I haven't found a solution to run an SSH port forward in a reliable and persistent fashion, when the server you are connecting to does not support public-key authentication.


What is the most reasonable way to keep a persistent SSH port forward alive when a password is required? Taking into account security and reliability (I realise it is not ideal). I'm happy for it to need a password on start (i.e. not persistent over server reboots, this should prevent an actual script from having a plaintext password), but I need it to be reliable over disconnections.


The server I wish to connect to is behind a series of firewalls, and I am using local SSH port forwarding to expose a web-server to the public Internet. I am currently using standard port forwarding, but getting 'broken pipe' errors every few days and I want it to auto-restart the connection on these types of failures.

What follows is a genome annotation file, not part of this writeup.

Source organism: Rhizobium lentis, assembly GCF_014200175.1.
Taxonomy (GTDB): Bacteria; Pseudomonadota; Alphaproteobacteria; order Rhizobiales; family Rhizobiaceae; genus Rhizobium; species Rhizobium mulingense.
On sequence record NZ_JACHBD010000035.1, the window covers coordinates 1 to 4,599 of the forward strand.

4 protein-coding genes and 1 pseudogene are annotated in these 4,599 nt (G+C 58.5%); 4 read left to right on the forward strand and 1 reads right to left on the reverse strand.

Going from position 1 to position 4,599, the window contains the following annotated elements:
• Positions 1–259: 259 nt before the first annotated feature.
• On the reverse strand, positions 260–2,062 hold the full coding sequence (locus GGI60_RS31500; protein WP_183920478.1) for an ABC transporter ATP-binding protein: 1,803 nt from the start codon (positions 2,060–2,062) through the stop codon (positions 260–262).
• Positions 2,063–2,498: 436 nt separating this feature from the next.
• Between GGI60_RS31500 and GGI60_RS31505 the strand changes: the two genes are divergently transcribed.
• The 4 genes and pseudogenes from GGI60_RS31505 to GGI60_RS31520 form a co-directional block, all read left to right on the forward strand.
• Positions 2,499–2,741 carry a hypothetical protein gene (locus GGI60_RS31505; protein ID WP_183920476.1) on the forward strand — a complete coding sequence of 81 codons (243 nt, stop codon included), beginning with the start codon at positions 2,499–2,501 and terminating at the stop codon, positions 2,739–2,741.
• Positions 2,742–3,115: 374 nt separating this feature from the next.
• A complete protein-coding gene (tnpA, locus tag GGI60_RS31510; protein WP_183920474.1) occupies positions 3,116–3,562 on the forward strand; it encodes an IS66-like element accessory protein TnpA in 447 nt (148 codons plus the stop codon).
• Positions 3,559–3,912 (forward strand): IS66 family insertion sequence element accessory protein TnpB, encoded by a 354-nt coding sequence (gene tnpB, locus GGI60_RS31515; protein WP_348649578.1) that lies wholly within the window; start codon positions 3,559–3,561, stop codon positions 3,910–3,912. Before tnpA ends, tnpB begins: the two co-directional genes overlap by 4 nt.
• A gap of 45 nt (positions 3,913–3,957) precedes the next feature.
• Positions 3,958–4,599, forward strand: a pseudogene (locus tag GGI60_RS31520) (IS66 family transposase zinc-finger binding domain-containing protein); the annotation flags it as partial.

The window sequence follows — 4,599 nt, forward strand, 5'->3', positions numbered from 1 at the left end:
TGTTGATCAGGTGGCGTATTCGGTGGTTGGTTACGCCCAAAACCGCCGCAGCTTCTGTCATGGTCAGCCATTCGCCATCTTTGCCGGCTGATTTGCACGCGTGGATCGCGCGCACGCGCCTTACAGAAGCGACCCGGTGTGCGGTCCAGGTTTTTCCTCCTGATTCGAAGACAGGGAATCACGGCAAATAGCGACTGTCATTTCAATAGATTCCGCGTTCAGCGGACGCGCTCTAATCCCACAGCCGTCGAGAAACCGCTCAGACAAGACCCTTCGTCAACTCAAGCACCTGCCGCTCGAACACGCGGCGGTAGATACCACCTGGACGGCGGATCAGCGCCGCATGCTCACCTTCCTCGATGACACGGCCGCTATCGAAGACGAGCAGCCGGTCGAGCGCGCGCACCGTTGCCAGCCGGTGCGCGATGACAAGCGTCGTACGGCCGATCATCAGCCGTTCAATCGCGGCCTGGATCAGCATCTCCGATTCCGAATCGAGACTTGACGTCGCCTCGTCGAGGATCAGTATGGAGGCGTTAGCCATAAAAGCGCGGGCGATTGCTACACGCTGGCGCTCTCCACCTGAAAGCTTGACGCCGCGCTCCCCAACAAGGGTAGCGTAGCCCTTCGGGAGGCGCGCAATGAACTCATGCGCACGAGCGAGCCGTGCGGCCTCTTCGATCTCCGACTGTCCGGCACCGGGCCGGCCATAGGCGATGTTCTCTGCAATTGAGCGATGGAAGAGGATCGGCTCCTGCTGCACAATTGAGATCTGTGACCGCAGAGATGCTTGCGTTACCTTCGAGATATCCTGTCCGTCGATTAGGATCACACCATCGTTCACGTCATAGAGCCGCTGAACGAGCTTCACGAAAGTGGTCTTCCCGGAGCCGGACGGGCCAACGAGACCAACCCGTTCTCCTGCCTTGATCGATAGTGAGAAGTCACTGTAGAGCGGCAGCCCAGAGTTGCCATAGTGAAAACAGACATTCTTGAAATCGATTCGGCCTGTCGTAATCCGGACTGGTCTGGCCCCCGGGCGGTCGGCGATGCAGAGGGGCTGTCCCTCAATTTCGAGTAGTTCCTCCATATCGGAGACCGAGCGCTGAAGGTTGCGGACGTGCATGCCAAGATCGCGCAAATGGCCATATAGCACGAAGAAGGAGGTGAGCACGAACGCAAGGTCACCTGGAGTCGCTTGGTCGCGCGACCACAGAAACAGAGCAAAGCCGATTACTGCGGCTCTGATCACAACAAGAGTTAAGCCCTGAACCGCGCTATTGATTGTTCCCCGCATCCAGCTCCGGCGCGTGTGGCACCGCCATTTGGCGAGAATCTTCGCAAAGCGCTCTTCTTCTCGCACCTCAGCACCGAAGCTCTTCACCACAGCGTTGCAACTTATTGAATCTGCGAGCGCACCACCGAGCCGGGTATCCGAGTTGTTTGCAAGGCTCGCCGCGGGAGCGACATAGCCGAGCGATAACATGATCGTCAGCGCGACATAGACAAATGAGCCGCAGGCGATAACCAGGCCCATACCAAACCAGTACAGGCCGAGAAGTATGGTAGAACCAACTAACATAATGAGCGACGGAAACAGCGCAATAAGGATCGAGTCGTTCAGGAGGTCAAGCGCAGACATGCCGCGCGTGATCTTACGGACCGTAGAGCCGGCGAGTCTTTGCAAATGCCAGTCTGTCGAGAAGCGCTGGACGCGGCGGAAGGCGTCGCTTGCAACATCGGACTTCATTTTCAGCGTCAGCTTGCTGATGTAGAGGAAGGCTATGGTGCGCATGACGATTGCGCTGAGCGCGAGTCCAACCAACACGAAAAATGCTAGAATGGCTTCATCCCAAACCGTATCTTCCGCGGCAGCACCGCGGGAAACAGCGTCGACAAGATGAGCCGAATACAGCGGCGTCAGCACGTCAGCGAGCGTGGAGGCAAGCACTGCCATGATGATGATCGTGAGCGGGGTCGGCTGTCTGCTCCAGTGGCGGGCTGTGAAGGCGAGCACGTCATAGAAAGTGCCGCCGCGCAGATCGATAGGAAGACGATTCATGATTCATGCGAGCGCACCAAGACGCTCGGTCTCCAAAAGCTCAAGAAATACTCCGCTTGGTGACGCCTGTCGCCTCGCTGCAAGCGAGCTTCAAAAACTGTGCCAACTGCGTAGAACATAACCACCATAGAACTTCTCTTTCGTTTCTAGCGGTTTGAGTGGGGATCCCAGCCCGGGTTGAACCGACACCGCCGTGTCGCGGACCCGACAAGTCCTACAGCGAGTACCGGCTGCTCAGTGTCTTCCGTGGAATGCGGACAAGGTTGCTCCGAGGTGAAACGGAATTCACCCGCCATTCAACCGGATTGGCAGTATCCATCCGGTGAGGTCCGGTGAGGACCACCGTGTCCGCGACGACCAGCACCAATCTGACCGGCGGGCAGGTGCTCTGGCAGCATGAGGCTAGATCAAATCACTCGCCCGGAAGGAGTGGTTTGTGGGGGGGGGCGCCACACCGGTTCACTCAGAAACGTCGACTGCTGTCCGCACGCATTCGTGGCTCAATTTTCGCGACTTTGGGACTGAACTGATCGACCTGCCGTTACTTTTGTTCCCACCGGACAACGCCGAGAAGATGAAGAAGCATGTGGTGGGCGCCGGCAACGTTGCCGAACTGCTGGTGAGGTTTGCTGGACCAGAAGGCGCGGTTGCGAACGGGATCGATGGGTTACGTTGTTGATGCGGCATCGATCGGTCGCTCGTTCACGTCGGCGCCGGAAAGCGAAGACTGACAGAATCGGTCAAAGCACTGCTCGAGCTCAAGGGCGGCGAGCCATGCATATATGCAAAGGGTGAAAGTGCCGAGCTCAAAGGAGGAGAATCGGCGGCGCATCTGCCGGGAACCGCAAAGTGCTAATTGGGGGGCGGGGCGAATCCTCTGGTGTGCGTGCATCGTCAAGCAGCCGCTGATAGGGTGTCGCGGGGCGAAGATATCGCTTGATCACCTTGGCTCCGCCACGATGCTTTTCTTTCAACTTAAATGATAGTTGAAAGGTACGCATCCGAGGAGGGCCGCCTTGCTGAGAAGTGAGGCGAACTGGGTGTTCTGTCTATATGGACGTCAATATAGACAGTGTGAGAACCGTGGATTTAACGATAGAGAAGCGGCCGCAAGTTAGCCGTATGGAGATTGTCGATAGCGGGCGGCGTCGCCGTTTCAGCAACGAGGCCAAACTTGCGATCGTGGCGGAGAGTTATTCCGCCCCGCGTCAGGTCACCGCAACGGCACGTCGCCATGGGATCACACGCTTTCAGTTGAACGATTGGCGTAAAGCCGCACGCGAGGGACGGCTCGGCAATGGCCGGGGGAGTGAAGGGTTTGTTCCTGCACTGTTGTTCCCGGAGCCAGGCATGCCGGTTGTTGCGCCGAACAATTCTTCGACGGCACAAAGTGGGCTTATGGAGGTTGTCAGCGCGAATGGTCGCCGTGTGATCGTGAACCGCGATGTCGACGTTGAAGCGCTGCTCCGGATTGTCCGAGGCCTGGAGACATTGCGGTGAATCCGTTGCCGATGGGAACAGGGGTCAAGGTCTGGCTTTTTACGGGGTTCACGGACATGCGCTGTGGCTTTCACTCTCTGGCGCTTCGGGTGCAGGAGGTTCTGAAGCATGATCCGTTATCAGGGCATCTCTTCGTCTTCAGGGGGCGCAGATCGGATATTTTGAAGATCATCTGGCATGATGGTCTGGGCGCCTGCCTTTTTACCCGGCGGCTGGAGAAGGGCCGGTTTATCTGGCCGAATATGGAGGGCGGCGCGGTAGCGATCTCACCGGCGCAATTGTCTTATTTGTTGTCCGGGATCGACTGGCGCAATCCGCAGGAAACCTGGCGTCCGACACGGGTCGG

• I have tried to use AutoSSH but it seems to assume you have public-key authentication. I have not been successful in getting it work with some kind of password authentication.

  • I have tried using sshpass, but then I've been unsuccessful at getting the port forwarding to work with this. I think it might be getting confused by the welcome message the SSH server gives.

Why can't I enable public-key authentication?

It has been setup by design by IT to require a password, for policy reasons. I do not have root access to the server and cannot change it. I'd like to use public-key authentication, but I am stuck with what I have.


  • Maybe using something like expect, and building my own script solution, but it doesn't sound great.

1 Answer 1


The author of the question provided the following work-around solution:

Update - Work-around solution

This isn't really a solution to the given question, but it did solve my original problem. I ended up using a reverse proxy instead of a local proxy, this allowed me to use public keys and autossh.

autossh -M 20000 -nNT -R *:80:localhost:80 user@host.com

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